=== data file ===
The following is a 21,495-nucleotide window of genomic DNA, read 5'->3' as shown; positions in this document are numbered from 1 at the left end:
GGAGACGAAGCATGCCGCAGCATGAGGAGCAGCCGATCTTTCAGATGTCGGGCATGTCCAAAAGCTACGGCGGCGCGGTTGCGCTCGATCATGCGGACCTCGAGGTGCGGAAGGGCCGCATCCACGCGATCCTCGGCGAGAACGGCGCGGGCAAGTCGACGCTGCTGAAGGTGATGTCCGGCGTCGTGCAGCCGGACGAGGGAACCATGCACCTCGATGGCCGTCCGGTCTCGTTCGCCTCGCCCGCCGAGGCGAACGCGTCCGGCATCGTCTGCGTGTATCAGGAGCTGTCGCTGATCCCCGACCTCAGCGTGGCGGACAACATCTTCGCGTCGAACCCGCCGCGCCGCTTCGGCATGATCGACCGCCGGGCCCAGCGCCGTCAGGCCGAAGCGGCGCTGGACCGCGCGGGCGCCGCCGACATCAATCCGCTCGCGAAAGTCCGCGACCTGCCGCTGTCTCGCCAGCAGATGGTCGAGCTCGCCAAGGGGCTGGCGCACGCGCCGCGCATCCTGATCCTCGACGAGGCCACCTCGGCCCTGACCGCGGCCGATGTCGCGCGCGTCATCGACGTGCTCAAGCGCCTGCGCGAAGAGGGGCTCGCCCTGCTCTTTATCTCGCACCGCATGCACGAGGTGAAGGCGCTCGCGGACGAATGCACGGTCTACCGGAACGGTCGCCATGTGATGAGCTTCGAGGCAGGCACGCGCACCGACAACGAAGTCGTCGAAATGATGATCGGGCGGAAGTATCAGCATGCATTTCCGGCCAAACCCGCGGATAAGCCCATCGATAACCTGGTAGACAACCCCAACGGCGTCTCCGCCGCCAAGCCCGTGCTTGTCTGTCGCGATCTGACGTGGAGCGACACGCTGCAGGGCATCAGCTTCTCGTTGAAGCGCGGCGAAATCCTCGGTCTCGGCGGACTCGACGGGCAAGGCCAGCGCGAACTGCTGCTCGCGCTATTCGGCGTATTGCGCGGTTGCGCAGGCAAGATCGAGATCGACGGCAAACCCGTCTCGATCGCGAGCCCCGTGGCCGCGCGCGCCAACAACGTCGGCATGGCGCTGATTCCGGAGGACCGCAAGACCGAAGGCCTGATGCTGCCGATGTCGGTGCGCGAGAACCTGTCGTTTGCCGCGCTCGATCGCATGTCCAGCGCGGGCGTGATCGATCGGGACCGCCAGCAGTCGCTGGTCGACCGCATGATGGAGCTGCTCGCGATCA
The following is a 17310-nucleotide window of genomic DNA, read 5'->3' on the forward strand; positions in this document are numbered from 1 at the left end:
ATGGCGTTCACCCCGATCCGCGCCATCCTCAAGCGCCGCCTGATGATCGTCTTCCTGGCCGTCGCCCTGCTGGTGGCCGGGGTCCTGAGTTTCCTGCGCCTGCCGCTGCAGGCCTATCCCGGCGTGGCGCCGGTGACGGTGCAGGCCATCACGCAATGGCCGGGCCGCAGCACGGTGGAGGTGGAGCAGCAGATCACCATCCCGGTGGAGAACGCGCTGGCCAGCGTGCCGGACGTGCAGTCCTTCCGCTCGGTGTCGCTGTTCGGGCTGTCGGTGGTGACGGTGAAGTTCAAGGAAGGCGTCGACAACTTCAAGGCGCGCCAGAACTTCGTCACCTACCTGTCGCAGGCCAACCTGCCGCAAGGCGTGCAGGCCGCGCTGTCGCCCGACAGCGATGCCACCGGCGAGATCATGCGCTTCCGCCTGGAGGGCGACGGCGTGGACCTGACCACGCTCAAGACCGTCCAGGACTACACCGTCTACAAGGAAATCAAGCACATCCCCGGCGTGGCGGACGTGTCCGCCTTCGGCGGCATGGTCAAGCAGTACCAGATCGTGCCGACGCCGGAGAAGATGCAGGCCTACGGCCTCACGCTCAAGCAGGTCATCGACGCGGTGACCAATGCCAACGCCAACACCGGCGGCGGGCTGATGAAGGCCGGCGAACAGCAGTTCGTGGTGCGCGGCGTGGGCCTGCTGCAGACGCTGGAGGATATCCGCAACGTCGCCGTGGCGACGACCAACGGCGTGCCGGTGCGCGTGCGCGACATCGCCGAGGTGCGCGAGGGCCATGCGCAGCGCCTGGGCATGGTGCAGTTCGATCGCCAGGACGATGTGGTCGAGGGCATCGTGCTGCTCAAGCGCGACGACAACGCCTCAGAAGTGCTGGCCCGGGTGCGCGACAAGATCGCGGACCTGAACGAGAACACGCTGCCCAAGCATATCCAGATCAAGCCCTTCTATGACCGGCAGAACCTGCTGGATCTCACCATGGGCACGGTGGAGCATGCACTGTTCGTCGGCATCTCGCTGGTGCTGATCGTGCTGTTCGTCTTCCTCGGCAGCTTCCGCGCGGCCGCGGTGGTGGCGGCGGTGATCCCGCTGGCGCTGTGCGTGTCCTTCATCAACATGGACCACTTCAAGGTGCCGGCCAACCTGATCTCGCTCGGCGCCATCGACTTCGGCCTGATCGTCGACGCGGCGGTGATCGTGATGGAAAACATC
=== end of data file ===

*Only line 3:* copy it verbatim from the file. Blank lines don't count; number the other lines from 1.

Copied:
The following is a 17310-nucleotide window of genomic DNA, read 5'->3' on the forward strand; positions in this document are numbered from 1 at the left end: